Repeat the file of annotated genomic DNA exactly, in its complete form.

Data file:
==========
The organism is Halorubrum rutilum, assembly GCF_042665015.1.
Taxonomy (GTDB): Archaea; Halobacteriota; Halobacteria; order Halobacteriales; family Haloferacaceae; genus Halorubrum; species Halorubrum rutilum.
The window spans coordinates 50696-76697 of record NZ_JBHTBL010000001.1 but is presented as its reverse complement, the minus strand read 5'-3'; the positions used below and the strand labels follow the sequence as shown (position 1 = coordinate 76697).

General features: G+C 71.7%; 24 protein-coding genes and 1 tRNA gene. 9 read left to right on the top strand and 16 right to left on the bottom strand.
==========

The organism is Halorubrum rutilum, assembly GCF_042665015.1.
Taxonomy (GTDB): Archaea; Halobacteriota; Halobacteria; order Halobacteriales; family Haloferacaceae; genus Halorubrum; species Halorubrum rutilum.
The window spans coordinates 50696-76697 of record NZ_JBHTBL010000001.1 but is presented as its reverse complement, the minus strand read 5'-3'; the positions used below and the strand labels follow the sequence as shown (position 1 = coordinate 76697).

General features: G+C 71.7%; 24 protein-coding genes and 1 tRNA gene. 9 read left to right on the top strand and 16 right to left on the bottom strand.